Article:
The good news: most of the fourth graders that aged through this forced diversity got used to seeing people other than themselves. Star Trek was in syndication, and we were inspired by the vision of a future that at least our descendants would have their acts together, and learn, like we did to live together post-warp drive, or football.
The not-so-good news: There were quite a few interracial couples, which I had never seen before. Quite a few “Christian” Academies sprung up to sidestep what their parents saw as ungodly miscegenation. I haven’t kept contact with my former classmates from Rural Hall Elementary, Mineral Springs Middle School, Atkins High School, and North Forsyth High School. I can’t help but imagine that many of them on the other side of the cafeteria before our mud-soaked football games have returned to the other side, donned red hats, and QAnon paraphernalia.
There was a list of Emmett Tills before Emmett Till. The brutality visited upon his teenage body compared modernly to Trayvon Martin, Jordan Davis, Renisha McBride, Eric Garner, Sandra Bland, Ahmaud Aubrey, Breonna Taylor, and George Floyd. There are literally hundreds more. Many, like the Emmett Tills before Emmett Till, are unknown, unheard of: unlisted.
The times they want to return to wasn’t so much the president named Eisenhower versus Obama; white picket fences in Levittown’s, or affordable healthcare: “great again” is the ability to reign terror, and murder on an entire community – black, brown, LGBT, women, with absolute impunity. They made that QUITE clear on January 6, 2021.
Every significant group that has had knees on their necks, oppressed by the dominant group since Plymouth Rock took inspiration from the efforts that started post-1865, to this present political darkness. It will continue until E Pluribus Unum isn’t just a quaint Latin phrase. We cannot be a democratic republic, AND a nihilistic, fascist dictatorship.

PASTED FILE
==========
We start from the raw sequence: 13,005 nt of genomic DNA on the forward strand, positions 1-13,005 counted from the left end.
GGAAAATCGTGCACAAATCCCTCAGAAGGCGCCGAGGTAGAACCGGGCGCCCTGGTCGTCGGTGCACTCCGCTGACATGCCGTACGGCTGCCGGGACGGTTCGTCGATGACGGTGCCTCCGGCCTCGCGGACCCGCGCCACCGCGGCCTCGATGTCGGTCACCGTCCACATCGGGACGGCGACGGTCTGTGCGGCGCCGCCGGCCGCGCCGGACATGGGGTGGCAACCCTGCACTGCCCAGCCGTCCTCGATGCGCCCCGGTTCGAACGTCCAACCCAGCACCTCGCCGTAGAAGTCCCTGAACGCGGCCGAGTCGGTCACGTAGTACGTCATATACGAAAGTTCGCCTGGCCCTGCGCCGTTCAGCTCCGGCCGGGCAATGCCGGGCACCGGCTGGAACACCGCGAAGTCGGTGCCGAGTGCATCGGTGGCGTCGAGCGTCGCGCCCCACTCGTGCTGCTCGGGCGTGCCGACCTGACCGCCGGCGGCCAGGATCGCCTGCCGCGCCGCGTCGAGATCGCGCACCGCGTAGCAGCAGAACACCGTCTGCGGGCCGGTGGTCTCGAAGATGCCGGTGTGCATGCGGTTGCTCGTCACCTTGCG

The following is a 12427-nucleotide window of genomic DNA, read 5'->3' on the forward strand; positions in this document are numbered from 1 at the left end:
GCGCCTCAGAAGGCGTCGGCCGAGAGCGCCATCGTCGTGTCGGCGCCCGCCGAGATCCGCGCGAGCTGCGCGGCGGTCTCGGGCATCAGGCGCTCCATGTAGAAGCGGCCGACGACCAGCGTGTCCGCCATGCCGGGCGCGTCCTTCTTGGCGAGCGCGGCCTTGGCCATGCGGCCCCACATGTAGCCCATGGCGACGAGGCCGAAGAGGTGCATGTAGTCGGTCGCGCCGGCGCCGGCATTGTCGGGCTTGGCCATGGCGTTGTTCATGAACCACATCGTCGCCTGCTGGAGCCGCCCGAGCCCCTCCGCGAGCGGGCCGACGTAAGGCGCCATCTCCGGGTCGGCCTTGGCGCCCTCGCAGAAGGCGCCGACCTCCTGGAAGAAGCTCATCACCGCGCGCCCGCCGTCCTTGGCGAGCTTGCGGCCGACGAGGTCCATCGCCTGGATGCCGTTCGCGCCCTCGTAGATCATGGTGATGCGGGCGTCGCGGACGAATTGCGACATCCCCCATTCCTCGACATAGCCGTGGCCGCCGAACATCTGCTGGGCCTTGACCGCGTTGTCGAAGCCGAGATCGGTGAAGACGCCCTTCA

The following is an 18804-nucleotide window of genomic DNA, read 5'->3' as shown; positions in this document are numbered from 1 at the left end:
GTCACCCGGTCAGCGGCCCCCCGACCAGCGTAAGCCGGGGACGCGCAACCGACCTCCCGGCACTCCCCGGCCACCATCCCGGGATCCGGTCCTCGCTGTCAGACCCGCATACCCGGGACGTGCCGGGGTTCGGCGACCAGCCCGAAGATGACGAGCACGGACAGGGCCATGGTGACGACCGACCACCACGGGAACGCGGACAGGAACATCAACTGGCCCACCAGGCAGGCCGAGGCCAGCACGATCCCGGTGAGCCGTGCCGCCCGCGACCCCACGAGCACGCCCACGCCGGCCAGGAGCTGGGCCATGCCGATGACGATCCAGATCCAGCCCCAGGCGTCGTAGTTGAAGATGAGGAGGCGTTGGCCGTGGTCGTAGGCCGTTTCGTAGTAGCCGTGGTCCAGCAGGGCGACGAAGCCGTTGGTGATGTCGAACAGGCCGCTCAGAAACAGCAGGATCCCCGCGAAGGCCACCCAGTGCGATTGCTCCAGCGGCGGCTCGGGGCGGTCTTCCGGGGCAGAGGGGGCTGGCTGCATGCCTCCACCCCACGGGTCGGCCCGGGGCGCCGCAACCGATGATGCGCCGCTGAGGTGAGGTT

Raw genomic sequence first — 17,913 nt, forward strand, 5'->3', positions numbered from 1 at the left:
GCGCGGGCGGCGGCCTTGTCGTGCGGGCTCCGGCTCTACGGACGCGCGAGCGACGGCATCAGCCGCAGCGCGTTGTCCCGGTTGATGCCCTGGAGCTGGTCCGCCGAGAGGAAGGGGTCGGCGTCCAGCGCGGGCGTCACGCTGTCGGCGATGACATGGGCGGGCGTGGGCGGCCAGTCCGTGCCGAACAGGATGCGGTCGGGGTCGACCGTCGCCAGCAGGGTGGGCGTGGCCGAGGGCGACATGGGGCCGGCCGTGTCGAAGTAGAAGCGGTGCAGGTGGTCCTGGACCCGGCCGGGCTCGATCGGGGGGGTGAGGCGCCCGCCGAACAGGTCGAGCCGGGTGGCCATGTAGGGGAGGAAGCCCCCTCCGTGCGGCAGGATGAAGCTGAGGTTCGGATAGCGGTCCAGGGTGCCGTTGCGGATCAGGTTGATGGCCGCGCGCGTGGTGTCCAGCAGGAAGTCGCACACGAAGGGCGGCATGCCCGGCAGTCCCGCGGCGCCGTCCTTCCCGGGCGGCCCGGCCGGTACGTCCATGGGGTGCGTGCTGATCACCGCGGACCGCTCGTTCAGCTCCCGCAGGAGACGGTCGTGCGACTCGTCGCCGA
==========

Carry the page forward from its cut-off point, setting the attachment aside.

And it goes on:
Their “great again” wish is that Mother Till hadn’t opened that casket.
We are NOT going back! Black lives, and democracy, matter.
Topics: African Americans, Civics, Civil Rights, History, Human Rights
“If you can control a man’s thinking you do not have to worry about his action. When you determine what a man shall think you do not have to concern yourself about what he will do. If you make a man feel that he is inferior, you do not have to compel him to accept an inferior status, for he will seek it himself. If you make a man think that he is justly an outcast, you do not have to order him to the back door. He will go without being told; and if there is no back door, his very nature will demand one.” Dr. Carter Godwin Woodson, The Mis-Education of the Negro
Just before midnight at the close of a hot summer day in 1916, a natural gas pocket exploded 120 feet beneath the waves of Lake Erie. It happened during work on Cleveland’s newest waterworks tunnel, a 10-foot-wide underwater artery designed to pull in water from about five miles out, beyond the city’s polluted shoreline. The blast left twisted conduit pipes littering the tunnel floor and tore up railroad tracks inside the corridor, with noxious smoke curling off the rubble. When the dust settled, 11 tunnel workers were dead.
Two rescue parties entered the tunnel searching for survivors. But they lacked proper safety equipment for the smoke and fumes; 11 of the 18 rescuers died. Some 11 hours later, desperate to save anyone still alive, the Cleveland Police turned to Garrett A. Morgan—a local inventor who called himself “the Black Edison”—and the gas mask he had patented two years earlier.
“He rustled his brother Frank,” says the inventor’s granddaughter, Sandra Morgan. “They threw a bunch of gas masks in the car—remember, they were selling these things—and in their pajamas, drove down to the lakefront.”
Some five years later, in the early 1920s, the inventor witnessed a horrific accident between an automobile and a horse-drawn cart at an intersection. Once again, his ingenuity kicked in. Before Morgan, traffic signals only had two positions: stop and go. “My grandfather’s great improvement,” Sandra says, “was the ‘all hold’—what is now the amber light.” Morgan patented the three-position traffic signal in 1923 and soon sold the idea to General Electric for $40,000 (the equivalent of about $610,000 today). He purchased 250 acres later that year in Wakeman, Ohio, and transformed it into an African American country club complete with a party room and dance hall.
“The mere imparting of information is not education. ” Dr. Carter G. Woodson